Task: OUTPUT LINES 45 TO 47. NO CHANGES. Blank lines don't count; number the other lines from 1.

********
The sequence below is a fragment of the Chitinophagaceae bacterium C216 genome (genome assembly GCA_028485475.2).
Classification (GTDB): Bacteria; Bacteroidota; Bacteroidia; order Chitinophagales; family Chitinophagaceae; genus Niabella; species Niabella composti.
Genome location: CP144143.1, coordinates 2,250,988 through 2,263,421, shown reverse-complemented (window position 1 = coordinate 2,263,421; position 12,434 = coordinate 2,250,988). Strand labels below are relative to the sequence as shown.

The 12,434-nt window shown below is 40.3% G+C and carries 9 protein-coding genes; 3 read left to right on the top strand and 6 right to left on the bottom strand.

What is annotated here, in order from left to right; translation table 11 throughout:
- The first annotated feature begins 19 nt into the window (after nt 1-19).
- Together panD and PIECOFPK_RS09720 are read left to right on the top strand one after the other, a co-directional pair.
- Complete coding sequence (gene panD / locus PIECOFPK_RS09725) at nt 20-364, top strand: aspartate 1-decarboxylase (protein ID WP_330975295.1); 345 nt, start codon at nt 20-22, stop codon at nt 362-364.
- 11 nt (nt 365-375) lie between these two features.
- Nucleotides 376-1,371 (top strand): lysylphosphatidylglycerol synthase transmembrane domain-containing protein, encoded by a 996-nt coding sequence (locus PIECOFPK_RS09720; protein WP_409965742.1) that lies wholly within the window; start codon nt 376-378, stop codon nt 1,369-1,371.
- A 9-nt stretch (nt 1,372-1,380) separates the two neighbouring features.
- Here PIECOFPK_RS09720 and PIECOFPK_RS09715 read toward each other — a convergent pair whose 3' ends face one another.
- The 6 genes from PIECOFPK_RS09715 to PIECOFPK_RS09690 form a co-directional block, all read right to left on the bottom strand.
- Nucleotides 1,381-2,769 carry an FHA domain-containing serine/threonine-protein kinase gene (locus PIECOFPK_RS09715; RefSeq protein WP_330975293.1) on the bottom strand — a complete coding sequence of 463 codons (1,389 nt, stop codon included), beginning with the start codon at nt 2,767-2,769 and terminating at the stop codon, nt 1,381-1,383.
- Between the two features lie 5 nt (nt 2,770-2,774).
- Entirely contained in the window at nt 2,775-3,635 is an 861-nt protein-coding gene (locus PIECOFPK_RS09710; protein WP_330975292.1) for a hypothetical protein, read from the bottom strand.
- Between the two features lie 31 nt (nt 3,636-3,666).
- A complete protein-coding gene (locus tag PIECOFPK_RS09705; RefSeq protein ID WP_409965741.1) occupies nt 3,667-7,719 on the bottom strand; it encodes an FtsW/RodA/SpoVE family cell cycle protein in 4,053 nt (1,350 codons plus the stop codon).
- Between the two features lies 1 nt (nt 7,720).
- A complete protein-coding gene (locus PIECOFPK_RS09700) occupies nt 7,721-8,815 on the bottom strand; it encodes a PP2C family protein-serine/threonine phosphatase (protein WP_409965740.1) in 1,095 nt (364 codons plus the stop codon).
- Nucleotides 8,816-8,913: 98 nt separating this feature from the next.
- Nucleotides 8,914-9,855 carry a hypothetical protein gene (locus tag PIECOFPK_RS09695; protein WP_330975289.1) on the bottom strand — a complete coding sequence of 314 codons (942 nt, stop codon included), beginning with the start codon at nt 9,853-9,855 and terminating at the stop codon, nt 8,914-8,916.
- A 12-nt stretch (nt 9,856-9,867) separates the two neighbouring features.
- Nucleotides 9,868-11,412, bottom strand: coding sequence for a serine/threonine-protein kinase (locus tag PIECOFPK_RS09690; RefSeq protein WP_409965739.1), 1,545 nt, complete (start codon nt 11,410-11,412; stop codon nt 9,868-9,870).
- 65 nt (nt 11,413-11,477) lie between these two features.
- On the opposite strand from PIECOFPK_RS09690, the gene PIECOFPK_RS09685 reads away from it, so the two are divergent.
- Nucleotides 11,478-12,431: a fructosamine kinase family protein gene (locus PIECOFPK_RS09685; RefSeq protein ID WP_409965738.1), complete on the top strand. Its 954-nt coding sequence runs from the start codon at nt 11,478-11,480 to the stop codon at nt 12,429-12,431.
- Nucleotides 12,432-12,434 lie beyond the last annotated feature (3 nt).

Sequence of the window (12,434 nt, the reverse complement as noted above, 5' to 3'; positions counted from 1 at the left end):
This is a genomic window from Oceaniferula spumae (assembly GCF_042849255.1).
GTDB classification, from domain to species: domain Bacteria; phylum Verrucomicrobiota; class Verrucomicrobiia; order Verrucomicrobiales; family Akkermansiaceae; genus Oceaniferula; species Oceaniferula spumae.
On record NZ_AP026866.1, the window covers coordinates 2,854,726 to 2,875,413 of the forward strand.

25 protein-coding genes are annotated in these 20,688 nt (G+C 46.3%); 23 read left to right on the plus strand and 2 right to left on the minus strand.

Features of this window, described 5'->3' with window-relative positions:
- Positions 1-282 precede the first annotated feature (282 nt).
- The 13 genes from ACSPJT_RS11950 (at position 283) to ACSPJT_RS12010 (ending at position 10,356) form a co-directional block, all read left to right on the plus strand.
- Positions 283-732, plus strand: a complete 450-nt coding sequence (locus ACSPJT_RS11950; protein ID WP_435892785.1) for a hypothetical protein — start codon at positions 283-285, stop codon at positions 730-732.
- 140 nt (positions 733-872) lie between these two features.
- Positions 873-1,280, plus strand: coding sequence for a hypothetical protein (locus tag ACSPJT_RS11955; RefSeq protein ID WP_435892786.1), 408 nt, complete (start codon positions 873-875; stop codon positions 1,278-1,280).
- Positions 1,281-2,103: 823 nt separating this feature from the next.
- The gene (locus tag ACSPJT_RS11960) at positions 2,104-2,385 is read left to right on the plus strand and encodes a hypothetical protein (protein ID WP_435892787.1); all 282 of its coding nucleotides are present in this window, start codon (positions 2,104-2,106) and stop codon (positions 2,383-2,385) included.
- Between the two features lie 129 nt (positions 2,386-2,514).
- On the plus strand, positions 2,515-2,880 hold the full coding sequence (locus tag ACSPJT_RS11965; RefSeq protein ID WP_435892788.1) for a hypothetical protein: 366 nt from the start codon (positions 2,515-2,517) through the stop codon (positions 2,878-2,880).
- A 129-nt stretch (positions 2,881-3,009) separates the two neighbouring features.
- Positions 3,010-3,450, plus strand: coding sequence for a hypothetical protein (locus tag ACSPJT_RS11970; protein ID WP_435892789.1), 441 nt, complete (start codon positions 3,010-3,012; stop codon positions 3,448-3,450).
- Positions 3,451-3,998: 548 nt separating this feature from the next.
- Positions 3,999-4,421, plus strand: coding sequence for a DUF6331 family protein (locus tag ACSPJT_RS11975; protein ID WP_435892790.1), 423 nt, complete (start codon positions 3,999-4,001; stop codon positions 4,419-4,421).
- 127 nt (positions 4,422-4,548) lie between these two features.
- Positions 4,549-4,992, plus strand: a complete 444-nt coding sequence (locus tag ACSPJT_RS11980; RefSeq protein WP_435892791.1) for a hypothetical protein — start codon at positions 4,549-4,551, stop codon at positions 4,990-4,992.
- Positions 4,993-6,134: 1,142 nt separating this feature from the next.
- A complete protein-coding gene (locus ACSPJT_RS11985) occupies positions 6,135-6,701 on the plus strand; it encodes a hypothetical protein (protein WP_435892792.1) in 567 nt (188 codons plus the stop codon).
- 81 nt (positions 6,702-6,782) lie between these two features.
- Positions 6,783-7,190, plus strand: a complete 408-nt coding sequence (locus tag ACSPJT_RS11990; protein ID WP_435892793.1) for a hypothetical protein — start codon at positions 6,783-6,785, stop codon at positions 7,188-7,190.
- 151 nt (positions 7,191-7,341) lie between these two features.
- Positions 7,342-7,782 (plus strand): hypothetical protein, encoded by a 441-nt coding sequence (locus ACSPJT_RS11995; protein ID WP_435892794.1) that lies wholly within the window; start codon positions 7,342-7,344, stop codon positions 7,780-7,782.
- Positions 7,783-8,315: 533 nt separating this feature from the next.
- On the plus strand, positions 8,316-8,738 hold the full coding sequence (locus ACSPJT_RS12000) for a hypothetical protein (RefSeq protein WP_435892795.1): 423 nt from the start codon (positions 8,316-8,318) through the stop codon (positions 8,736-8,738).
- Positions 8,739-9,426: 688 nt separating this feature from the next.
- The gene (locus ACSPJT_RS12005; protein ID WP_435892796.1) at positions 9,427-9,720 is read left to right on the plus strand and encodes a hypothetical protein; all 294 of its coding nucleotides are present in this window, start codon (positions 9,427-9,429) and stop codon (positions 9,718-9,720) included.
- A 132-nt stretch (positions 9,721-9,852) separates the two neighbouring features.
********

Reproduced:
- Positions 3,010-3,450, plus strand: coding sequence for a hypothetical protein (locus tag ACSPJT_RS11970; protein ID WP_435892789.1), 441 nt, complete (start codon positions 3,010-3,012; stop codon positions 3,448-3,450).
- Positions 3,451-3,998: 548 nt separating this feature from the next.
- Positions 3,999-4,421, plus strand: coding sequence for a DUF6331 family protein (locus tag ACSPJT_RS11975; protein ID WP_435892790.1), 423 nt, complete (start codon positions 3,999-4,001; stop codon positions 4,419-4,421).